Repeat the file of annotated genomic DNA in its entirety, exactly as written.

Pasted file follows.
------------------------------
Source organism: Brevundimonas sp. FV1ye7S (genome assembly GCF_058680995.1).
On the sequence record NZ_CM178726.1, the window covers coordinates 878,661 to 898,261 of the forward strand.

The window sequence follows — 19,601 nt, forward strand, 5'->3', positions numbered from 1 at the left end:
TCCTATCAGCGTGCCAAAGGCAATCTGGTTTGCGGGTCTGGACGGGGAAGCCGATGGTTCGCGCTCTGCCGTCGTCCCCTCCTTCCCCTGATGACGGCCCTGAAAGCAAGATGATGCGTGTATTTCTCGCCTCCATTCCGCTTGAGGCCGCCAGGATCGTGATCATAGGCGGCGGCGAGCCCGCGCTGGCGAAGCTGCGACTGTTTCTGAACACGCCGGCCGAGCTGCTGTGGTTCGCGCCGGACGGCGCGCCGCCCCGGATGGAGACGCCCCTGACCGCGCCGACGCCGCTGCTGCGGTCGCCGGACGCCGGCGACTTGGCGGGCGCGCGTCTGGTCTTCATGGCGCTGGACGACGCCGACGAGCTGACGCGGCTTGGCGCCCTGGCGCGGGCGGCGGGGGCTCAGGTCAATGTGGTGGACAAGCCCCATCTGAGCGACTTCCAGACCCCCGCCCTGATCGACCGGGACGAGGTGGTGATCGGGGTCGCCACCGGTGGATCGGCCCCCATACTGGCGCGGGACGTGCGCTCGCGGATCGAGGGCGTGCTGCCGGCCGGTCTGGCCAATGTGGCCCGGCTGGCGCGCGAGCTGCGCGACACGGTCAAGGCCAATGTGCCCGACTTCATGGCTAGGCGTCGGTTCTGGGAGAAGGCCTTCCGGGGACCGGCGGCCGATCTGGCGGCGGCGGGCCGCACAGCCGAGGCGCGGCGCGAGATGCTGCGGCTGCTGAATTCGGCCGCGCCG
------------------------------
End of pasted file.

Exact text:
Source organism: Brevundimonas sp. FV1ye7S (genome assembly GCF_058680995.1).
On the sequence record NZ_CM178726.1, the window covers coordinates 878,661 to 898,261 of the forward strand.

The window sequence follows — 19,601 nt, forward strand, 5'->3', positions numbered from 1 at the left end:
TCCTATCAGCGTGCCAAAGGCAATCTGGTTTGCGGGTCTGGACGGGGAAGCCGATGGTTCGCGCTCTGCCGTCGTCCCCTCCTTCCCCTGATGACGGCCCTGAAAGCAAGATGATGCGTGTATTTCTCGCCTCCATTCCGCTTGAGGCCGCCAGGATCGTGATCATAGGCGGCGGCGAGCCCGCGCTGGCGAAGCTGCGACTGTTTCTGAACACGCCGGCCGAGCTGCTGTGGTTCGCGCCGGACGGCGCGCCGCCCCGGATGGAGACGCCCCTGACCGCGCCGACGCCGCTGCTGCGGTCGCCGGACGCCGGCGACTTGGCGGGCGCGCGTCTGGTCTTCATGGCGCTGGACGACGCCGACGAGCTGACGCGGCTTGGCGCCCTGGCGCGGGCGGCGGGGGCTCAGGTCAATGTGGTGGACAAGCCCCATCTGAGCGACTTCCAGACCCCCGCCCTGATCGACCGGGACGAGGTGGTGATCGGGGTCGCCACCGGTGGATCGGCCCCCATACTGGCGCGGGACGTGCGCTCGCGGATCGAGGGCGTGCTGCCGGCCGGTCTGGCCAATGTGGCCCGGCTGGCGCGCGAGCTGCGCGACACGGTCAAGGCCAATGTGCCCGACTTCATGGCTAGGCGTCGGTTCTGGGAGAAGGCCTTCCGGGGACCGGCGGCCGATCTGGCGGCGGCGGGCCGCACAGCCGAGGCGCGGCGCGAGATGCTGCGGCTGCTGAATTCGGCCGCGCCG